A Treatise on Good Works HTML version

The Treatise, Part I
I. We ought first to know that there are no good works except those which God
has commanded, even as there is no sin except that which God has forbidden.
Therefore whoever wishes to know and to do good works needs nothing else
than to know God's commandments. Thus Christ says, Matthew xix, "If thou wilt
enter into life, keep the commandments." And when the young man asks Him,
Matthew xix, what he shall do that he may inherit eternal life, Christ sets before
him naught else but the Ten Commandments. Accordingly, we must learn how to
distinguish among good works from the Commandments of God, and not from
the appearance, the magnitude, or the number of the works themselves, nor from
the judgment of men or of human law or custom, as we see has been done and
still is done, because we are blind and despise the divine Commandments.
II. The first and highest, the most precious of all good works is faith in Christ, as
He says, John vi. When the Jews asked Him: "What shall we do that we may
work the works of God?" He answered: "This is the work of God, that ye believe
on Him Whom He hath sent." When we hear or preach this word, we hasten over
it and deem it a very little thing and easy to do, whereas we ought here to pause
a long time and to ponder it well. For in this work all good works must be done
and receive from it the inflow of their goodness, like a loan. This we must put
bluntly, that men may understand it.
We find many who pray, fast, establish endowments, do this or that, lead a good
life before men, and yet if you should ask them whether they are sure that what
they do pleases God, they say, "No"; they do not know, or they doubt. And there
are some very learned men, who mislead them, and say that it is not necessary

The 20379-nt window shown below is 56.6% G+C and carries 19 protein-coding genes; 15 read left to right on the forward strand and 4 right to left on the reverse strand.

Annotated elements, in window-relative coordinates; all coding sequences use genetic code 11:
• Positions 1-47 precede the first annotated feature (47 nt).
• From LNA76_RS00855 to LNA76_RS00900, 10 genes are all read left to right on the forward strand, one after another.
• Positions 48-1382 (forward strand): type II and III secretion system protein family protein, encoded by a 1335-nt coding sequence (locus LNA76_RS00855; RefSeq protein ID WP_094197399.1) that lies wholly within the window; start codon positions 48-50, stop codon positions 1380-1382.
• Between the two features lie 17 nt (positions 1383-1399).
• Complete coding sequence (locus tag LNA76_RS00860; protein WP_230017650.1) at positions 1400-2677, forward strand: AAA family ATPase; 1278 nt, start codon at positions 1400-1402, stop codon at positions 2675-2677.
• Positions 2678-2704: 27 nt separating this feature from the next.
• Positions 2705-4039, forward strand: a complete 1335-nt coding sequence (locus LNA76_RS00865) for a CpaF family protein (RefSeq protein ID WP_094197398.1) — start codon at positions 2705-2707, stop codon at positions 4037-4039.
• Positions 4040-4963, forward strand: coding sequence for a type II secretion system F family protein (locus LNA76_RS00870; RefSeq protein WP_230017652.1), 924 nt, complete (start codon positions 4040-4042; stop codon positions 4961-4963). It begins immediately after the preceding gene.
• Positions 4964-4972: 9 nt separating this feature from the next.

to be sure of this; and yet, on the other hand, these same men do nothing else
but teach good works. Now all these works are done outside of faith, therefore
they are nothing and altogether dead. For as their conscience stands toward God
and as it believes, so also are the works which grow out of it. Now they have no
faith, no good conscience toward God, therefore the works lack their head, and
all their life and goodness is nothing. Hence it comes that when I exalt faith and
reject such works done without faith, they accuse me of forbidding good works,
when in truth I am trying hard to teach real good works of faith.
III. If you ask further, whether they count it also a good work when they work at
their trade, walk, stand, eat, drink, sleep, and do all kinds of works for the
nourishment of the body or for the common welfare, and whether they believe
that God takes pleasure in them because of such works, you will find that they
say, "No"; and they define good works so narrowly that they are made to consist
only of praying in church, fasting, and almsgiving. Other works they consider to
be in vain, and think that God cares nothing for them. So through their damnable
unbelief they curtail and lessen the service of God, Who is served by all things
whatsoever that are done, spoken or thought in faith.